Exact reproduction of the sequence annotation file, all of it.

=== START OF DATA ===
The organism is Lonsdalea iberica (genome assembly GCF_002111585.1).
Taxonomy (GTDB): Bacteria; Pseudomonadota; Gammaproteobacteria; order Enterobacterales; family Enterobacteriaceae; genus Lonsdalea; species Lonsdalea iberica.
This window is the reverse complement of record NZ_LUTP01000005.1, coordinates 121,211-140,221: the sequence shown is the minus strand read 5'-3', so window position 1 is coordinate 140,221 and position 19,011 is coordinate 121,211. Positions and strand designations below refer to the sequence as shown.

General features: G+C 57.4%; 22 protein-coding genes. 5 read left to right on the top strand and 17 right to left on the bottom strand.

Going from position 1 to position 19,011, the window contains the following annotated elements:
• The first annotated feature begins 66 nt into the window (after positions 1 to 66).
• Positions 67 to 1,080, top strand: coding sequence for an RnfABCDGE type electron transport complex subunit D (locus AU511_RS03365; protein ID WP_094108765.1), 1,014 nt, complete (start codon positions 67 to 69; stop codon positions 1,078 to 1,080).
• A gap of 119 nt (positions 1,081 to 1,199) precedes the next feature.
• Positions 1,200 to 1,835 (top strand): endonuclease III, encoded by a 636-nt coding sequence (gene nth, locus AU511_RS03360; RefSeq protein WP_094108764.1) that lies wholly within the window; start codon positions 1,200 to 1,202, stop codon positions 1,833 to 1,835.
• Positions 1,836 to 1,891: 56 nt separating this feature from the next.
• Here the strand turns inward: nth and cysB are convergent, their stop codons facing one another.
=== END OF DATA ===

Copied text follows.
The organism is Lonsdalea iberica (genome assembly GCF_002111585.1).
Taxonomy (GTDB): Bacteria; Pseudomonadota; Gammaproteobacteria; order Enterobacterales; family Enterobacteriaceae; genus Lonsdalea; species Lonsdalea iberica.
This window is the reverse complement of record NZ_LUTP01000005.1, coordinates 121,211-140,221: the sequence shown is the minus strand read 5'-3', so window position 1 is coordinate 140,221 and position 19,011 is coordinate 121,211. Positions and strand designations below refer to the sequence as shown.

General features: G+C 57.4%; 22 protein-coding genes. 5 read left to right on the top strand and 17 right to left on the bottom strand.

Going from position 1 to position 19,011, the window contains the following annotated elements:
• The first annotated feature begins 66 nt into the window (after positions 1 to 66).
• Positions 67 to 1,080, top strand: coding sequence for an RnfABCDGE type electron transport complex subunit D (locus AU511_RS03365; protein ID WP_094108765.1), 1,014 nt, complete (start codon positions 67 to 69; stop codon positions 1,078 to 1,080).
• A gap of 119 nt (positions 1,081 to 1,199) precedes the next feature.
• Positions 1,200 to 1,835 (top strand): endonuclease III, encoded by a 636-nt coding sequence (gene nth, locus AU511_RS03360; RefSeq protein WP_094108764.1) that lies wholly within the window; start codon positions 1,200 to 1,202, stop codon positions 1,833 to 1,835.
• Positions 1,836 to 1,891: 56 nt separating this feature from the next.
• Here the strand turns inward: nth and cysB are convergent, their stop codons facing one another.